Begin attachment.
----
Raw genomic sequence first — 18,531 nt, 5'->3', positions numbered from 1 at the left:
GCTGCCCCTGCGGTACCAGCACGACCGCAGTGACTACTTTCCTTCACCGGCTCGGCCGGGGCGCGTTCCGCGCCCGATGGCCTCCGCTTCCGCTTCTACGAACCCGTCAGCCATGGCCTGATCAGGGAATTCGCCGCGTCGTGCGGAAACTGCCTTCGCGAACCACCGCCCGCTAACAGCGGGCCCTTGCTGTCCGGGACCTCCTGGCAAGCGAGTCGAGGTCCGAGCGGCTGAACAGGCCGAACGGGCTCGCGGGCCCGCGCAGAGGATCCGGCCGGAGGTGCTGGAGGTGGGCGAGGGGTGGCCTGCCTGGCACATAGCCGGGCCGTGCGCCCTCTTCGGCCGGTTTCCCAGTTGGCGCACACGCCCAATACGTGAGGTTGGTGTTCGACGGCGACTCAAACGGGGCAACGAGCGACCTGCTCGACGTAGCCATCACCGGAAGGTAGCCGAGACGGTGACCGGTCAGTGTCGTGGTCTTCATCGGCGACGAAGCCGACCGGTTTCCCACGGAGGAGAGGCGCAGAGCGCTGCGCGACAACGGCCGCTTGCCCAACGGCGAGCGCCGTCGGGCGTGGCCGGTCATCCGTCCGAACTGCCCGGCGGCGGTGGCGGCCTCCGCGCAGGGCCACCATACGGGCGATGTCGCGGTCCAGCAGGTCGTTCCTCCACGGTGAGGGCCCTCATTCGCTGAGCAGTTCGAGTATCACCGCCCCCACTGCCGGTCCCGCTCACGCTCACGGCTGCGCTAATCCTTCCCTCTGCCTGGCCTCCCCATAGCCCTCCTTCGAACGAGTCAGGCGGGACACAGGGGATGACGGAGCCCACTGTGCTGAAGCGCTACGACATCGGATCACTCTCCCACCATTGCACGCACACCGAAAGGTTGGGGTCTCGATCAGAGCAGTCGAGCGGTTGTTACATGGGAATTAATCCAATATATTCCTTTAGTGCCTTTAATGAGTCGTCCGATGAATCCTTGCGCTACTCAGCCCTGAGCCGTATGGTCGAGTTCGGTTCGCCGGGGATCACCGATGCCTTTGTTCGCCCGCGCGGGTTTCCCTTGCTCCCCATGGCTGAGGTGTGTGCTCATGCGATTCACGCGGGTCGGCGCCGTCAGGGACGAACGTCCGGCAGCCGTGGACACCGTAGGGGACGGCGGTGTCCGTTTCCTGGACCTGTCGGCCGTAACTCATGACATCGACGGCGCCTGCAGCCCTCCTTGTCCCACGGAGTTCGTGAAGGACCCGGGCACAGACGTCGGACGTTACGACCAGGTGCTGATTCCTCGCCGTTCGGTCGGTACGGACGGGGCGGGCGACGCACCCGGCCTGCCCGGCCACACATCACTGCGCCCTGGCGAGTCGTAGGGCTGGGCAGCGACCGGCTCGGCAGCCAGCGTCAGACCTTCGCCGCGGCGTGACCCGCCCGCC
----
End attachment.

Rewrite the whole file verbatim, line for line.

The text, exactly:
Raw genomic sequence first — 18,531 nt, 5'->3', positions numbered from 1 at the left:
GCTGCCCCTGCGGTACCAGCACGACCGCAGTGACTACTTTCCTTCACCGGCTCGGCCGGGGCGCGTTCCGCGCCCGATGGCCTCCGCTTCCGCTTCTACGAACCCGTCAGCCATGGCCTGATCAGGGAATTCGCCGCGTCGTGCGGAAACTGCCTTCGCGAACCACCGCCCGCTAACAGCGGGCCCTTGCTGTCCGGGACCTCCTGGCAAGCGAGTCGAGGTCCGAGCGGCTGAACAGGCCGAACGGGCTCGCGGGCCCGCGCAGAGGATCCGGCCGGAGGTGCTGGAGGTGGGCGAGGGGTGGCCTGCCTGGCACATAGCCGGGCCGTGCGCCCTCTTCGGCCGGTTTCCCAGTTGGCGCACACGCCCAATACGTGAGGTTGGTGTTCGACGGCGACTCAAACGGGGCAACGAGCGACCTGCTCGACGTAGCCATCACCGGAAGGTAGCCGAGACGGTGACCGGTCAGTGTCGTGGTCTTCATCGGCGACGAAGCCGACCGGTTTCCCACGGAGGAGAGGCGCAGAGCGCTGCGCGACAACGGCCGCTTGCCCAACGGCGAGCGCCGTCGGGCGTGGCCGGTCATCCGTCCGAACTGCCCGGCGGCGGTGGCGGCCTCCGCGCAGGGCCACCATACGGGCGATGTCGCGGTCCAGCAGGTCGTTCCTCCACGGTGAGGGCCCTCATTCGCTGAGCAGTTCGAGTATCACCGCCCCCACTGCCGGTCCCGCTCACGCTCACGGCTGCGCTAATCCTTCCCTCTGCCTGGCCTCCCCATAGCCCTCCTTCGAACGAGTCAGGCGGGACACAGGGGATGACGGAGCCCACTGTGCTGAAGCGCTACGACATCGGATCACTCTCCCACCATTGCACGCACACCGAAAGGTTGGGGTCTCGATCAGAGCAGTCGAGCGGTTGTTACATGGGAATTAATCCAATATATTCCTTTAGTGCCTTTAATGAGTCGTCCGATGAATCCTTGCGCTACTCAGCCCTGAGCCGTATGGTCGAGTTCGGTTCGCCGGGGATCACCGATGCCTTTGTTCGCCCGCGCGGGTTTCCCTTGCTCCCCATGGCTGAGGTGTGTGCTCATGCGATTCACGCGGGTCGGCGCCGTCAGGGACGAACGTCCGGCAGCCGTGGACACCGTAGGGGACGGCGGTGTCCGTTTCCTGGACCTGTCGGCCGTAACTCATGACATCGACGGCGCCTGCAGCCCTCCTTGTCCCACGGAGTTCGTGAAGGACCCGGGCACAGACGTCGGACGTTACGACCAGGTGCTGATTCCTCGCCGTTCGGTCGGTACGGACGGGGCGGGCGACGCACCCGGCCTGCCCGGCCACACATCACTGCGCCCTGGCGAGTCGTAGGGCTGGGCAGCGACCGGCTCGGCAGCCAGCGTCAGACCTTCGCCGCGGCGTGACCCGCCCGCC